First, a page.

This sandstone shawabty is a bulky mummiform figure. It wears a tripartie wig with incised lines denoting tresses. Hands are crossed and opposed on the chest, each holding a hoe and a bag. No traces of paint or glaze remain. Six horizontal bands of incised heiroglyphic text (with dividing lines)...
This sandstone shawabty is a bulky mummiform figure. It wears a tripartie wig with incised lines denoting tresses. Hands are crossed and opposed on the chest, each holding a hoe and a bag. No traces of paint or glaze remain. Six horizontal bands of incised heiroglyphic text (with dividing lines) are applied to the legs, carring a version of the "Shawabty Spell" for the owner. Translation of the text: 1- "The illuminated one, Orisris, the lady of the house,.... 2- 'O Shawabtys, if I am sent (?) 3- if (I) am counted off to do every task that is to be done (in the necropolis) 4- to (transport) sands from the east (to) the west... 5- (to) irrigate the shores ... 6- .......'" Transliteration of the text: Line 1: sHD Wsir nb(t) pr ... Line 2: SAwabtyw ir hAb(tw) ? (.I) Line 3: ir ip.t ? r irt kAt nbt irrt Line 4: ... Sa n iAbt (r) imntt Line 5: (r) smHt wDbw iry ... Line 6: ..... An ancient Egyptian shawabty is a funerary figurine that was intended to magically animate in the Afterlife in order to act as a proxy for the deceased when called upon to tend to field labor or other tasks. This expressed purpose was sometimes written on the shawabty itself in the form of a "Shawabty Spell," of which versions of various length are known. Shorter shawabty inscriptions could also just identify the deceased by name and, when applicable, title(s). However, many shawabtys carry no text at all. The ideal number of such figurines to include in a tomb or burial seems to have varied during different time periods.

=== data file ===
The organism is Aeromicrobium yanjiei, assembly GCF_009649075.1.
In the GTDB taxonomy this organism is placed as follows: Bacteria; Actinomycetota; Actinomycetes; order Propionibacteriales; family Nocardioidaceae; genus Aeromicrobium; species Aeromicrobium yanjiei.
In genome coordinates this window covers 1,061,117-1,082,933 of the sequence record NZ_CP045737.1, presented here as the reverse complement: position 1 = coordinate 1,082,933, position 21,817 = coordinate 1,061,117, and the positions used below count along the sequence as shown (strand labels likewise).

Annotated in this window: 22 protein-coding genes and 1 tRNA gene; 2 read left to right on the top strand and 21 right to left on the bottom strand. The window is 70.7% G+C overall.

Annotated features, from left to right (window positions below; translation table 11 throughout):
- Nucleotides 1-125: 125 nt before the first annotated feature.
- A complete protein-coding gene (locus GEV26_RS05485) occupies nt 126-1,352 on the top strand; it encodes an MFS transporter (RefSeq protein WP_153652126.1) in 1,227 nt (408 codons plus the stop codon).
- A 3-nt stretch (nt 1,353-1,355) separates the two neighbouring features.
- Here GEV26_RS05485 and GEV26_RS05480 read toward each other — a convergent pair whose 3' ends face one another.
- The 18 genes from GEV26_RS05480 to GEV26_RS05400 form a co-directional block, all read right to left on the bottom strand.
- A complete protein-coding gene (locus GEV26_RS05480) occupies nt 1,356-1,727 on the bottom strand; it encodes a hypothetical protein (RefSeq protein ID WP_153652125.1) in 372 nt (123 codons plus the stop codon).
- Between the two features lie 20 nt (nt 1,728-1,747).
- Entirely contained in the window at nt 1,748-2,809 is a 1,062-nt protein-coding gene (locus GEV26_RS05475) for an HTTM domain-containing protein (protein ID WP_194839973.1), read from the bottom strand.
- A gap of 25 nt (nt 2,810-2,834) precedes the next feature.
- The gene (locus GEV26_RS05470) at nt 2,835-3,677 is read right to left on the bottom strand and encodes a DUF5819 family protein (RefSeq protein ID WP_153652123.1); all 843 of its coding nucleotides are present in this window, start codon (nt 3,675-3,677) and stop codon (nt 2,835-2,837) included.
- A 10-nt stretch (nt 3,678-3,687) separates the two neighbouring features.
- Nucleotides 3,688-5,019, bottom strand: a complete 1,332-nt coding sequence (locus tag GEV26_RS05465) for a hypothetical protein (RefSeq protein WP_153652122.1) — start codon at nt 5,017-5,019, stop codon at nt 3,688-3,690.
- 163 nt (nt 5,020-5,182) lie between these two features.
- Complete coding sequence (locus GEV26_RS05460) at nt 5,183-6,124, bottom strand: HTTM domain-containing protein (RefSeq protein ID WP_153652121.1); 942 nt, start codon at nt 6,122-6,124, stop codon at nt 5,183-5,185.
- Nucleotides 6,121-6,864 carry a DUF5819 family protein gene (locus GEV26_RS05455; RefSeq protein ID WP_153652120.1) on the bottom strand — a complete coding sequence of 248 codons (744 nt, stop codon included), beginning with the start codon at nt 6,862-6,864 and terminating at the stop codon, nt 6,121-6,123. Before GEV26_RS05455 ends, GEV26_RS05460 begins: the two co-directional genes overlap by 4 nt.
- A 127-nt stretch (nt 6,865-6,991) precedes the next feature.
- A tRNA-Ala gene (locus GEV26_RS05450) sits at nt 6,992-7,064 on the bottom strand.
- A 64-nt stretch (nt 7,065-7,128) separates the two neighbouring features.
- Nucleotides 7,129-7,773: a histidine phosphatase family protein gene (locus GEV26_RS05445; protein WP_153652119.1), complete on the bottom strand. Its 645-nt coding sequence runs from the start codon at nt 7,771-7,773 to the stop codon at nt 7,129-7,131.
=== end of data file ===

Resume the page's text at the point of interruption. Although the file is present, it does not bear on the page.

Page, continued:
By 1836: Robert Hay Collection, Linplum, Scotland; 1863: to his son, Robert James Alexander Hay; 1868-1872: Way Collection, Boston (purchased by Samuel A. Way through London dealers Rollin and Feuardent, 27 Haymarket); 1872: given to the MFA by Samuel's son, C. Granville Way. (Accession date: June 28, 1872)
Hay Collection—Gift of C. Granville Way